: 3 min

Safran consolidates its research into ceramic matrix composites

The recent inauguration of Safran Ceramics, a research center devoted to ceramic matrix composites (CMCs), underlines the Group's desire to develop its expertise concerning these materials, whose properties are particularly interesting for the aerospace sector.

"Safran first started working on CMCs back in the 1970s. Today, this new center will give the Group the means to step up innovation in this field," says Marc Montaudon, Head of Safran Ceramics center which is based in Le Haillan, near Bordeaux.

Marc Montaudon

Reducing fuel consumption

Being both resistant to high temperatures and extremely lightweight, CMCs are already used in several of the Group's industrial applications. Carbon-based composites have been used by Safran Landing Systems since the 1980s to produce brake discs for commercial and military aircraft. They are also used in the production of rocket engines, in particular those used on Ariane1 launchers, and to manufacture the nozzles for the Rafale. Safran Ceramics develops several families of materials, notably silicon-carbide matrix materials for internal engine parts and oxide-based materials for turbojet-engine afterbodies. "The great advantage of CMCs is that they reduce the amount of kerosene consumed by the engines," explains Marc Montaudon. "They can withstand much higher operating temperatures than current alloys and do not need cooling and are much lighter. It is estimated that an engine that has had as many of its many metal parts as possible replaced by equivalent CMC parts could consume between 5 and 6% less fuel."

 

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Teams at the cutting edge of technology

To achieve this objective, Safran Ceramics employs around 100 high-level engineers and researchers and has around 200 different pieces of cutting-edge equipment. Some, such as the chemical-reaction furnaces and the tools for observing and characterizing the materials, are the only ones of their kind in the world. "Above and beyond these material resources, the center's real strength is its multidisciplinary teams," says Marc Montaudon. "We have specialists in chemistry, fibers, matrices, surface treatments and so on. Not to mention a design office in charge of designing the parts, and production engineers to define made-to-measure equipment.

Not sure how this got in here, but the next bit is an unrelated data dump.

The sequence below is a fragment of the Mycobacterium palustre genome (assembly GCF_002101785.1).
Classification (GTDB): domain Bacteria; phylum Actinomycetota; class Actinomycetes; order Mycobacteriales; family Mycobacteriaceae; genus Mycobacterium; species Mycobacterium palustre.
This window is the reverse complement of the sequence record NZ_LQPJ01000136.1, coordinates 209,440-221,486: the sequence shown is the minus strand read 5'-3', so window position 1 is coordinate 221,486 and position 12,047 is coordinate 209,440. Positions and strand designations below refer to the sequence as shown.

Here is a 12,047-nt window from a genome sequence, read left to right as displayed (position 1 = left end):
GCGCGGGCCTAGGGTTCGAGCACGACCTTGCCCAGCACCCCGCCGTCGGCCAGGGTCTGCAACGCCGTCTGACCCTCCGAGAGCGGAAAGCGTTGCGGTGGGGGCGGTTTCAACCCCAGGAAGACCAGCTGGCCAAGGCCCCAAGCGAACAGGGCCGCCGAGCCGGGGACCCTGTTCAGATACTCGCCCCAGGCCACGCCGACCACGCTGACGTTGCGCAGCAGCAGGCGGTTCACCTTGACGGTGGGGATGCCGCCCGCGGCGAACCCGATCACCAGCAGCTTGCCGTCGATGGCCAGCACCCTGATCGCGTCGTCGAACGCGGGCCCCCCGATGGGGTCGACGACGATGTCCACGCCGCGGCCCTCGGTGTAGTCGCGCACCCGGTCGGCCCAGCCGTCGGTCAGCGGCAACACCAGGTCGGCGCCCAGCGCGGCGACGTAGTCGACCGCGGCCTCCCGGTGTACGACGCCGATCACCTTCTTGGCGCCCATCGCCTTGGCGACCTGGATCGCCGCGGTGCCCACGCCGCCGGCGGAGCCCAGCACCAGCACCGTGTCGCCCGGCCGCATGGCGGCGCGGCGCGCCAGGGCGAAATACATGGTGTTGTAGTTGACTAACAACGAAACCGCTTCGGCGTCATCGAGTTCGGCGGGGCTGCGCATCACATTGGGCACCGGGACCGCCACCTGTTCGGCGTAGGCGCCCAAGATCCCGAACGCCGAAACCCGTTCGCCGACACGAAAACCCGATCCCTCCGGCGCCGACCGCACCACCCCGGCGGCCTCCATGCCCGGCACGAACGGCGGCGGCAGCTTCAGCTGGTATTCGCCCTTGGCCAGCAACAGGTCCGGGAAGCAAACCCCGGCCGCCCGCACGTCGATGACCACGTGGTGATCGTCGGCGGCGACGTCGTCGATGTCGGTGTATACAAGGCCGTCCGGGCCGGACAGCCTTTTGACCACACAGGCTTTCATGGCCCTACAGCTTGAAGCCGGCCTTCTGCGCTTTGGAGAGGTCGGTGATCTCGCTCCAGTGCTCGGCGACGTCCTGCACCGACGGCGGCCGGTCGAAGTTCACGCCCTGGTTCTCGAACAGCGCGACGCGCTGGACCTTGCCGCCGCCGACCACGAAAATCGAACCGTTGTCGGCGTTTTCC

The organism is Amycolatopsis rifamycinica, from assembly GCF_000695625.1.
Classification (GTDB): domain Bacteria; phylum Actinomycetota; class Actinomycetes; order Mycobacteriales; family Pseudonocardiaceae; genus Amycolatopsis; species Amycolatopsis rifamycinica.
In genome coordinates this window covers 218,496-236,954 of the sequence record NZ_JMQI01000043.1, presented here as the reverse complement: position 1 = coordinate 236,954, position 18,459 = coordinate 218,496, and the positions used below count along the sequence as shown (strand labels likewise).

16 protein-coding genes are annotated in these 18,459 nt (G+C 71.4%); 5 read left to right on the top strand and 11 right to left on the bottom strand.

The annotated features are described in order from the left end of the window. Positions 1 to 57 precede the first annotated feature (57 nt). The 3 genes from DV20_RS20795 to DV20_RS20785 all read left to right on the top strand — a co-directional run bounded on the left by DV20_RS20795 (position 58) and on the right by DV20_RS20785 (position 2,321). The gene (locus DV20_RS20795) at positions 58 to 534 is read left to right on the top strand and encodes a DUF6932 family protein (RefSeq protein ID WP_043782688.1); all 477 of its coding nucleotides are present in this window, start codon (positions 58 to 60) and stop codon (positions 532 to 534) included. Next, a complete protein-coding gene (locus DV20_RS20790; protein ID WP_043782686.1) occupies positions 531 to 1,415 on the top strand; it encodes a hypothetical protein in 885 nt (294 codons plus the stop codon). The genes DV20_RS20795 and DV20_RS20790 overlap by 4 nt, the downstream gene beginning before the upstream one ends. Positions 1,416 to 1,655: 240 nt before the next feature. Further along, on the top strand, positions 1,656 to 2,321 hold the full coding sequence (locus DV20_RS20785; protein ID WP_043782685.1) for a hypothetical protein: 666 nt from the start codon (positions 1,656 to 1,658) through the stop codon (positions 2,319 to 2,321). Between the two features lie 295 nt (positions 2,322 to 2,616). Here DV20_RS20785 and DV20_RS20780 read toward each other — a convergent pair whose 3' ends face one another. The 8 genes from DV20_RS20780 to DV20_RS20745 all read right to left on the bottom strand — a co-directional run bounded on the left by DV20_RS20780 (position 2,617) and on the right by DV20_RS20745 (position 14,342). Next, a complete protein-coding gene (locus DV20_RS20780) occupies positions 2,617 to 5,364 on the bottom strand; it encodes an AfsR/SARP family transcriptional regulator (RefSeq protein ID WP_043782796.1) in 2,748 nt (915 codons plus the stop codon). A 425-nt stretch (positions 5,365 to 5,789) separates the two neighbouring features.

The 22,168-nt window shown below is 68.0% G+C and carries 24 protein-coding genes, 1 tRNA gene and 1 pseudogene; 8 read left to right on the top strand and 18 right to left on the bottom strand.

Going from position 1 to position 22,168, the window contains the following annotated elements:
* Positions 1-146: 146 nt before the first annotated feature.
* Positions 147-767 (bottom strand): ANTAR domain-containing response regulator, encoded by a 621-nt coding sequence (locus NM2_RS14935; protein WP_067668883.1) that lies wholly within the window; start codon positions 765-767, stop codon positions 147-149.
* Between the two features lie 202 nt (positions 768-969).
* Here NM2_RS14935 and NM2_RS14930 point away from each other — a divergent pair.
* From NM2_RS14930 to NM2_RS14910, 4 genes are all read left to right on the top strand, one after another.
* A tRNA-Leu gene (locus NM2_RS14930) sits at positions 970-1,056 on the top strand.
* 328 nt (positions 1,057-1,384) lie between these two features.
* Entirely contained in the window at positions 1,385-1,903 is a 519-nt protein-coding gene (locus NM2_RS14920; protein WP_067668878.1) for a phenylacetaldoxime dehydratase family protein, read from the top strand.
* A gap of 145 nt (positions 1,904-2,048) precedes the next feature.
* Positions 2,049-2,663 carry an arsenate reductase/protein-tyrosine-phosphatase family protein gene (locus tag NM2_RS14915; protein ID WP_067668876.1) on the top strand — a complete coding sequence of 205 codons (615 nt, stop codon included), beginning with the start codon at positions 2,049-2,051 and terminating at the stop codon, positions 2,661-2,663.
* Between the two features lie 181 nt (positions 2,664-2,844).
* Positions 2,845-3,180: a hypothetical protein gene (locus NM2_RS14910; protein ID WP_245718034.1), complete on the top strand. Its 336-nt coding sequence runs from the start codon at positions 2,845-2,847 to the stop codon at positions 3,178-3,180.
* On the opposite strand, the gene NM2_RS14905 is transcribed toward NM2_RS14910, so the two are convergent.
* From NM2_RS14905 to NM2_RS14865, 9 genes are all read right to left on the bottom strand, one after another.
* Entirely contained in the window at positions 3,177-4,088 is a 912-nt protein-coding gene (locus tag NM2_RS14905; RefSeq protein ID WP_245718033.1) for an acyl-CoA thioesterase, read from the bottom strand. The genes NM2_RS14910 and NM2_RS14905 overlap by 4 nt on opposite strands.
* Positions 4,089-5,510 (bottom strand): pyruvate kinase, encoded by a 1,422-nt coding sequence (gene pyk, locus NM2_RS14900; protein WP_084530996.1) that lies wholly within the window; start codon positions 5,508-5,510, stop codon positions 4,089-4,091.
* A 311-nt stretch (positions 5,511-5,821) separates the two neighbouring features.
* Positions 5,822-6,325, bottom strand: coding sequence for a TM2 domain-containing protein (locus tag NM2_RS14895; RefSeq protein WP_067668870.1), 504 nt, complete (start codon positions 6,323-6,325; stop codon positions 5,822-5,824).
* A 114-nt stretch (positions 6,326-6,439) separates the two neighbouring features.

From 2021 onwards

Safran Ceramics is focusing on integrating CMCs into commercial and military aircraft propulsion systems and Safran helicopter engines. The center is also conducting research into next-generation brake discs and is providing support to the ArianeGroup's R&T to improve the performance of CMCs used in space launchers. "Our aim is to provide the Group's companies with proven, "off-the-shelf" technologies, i. e. technologies that are ready to be industrialized, which could well be possible as early as 2021 for aeronautical applications," concludes Marc Montaudon.

 

1 Ariane space launchers are developed and produced by ArianeGroup, a company co-owned by Safran and Airbus.

 

 

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Ceramic matrix composites (CMCs)

These are ceramics reinforced with ceramic fibers that remove their natural fragility. These materials have advantages over the metal alloys currently usually used in the aerospace industry due to their resistance to high temperatures, their lightness and their mechanical resistance. There are different types of CMCs based on the chemical nature of their matrix and the reinforcements used: CMCs based on carbon, silicon carbide or oxides.

 

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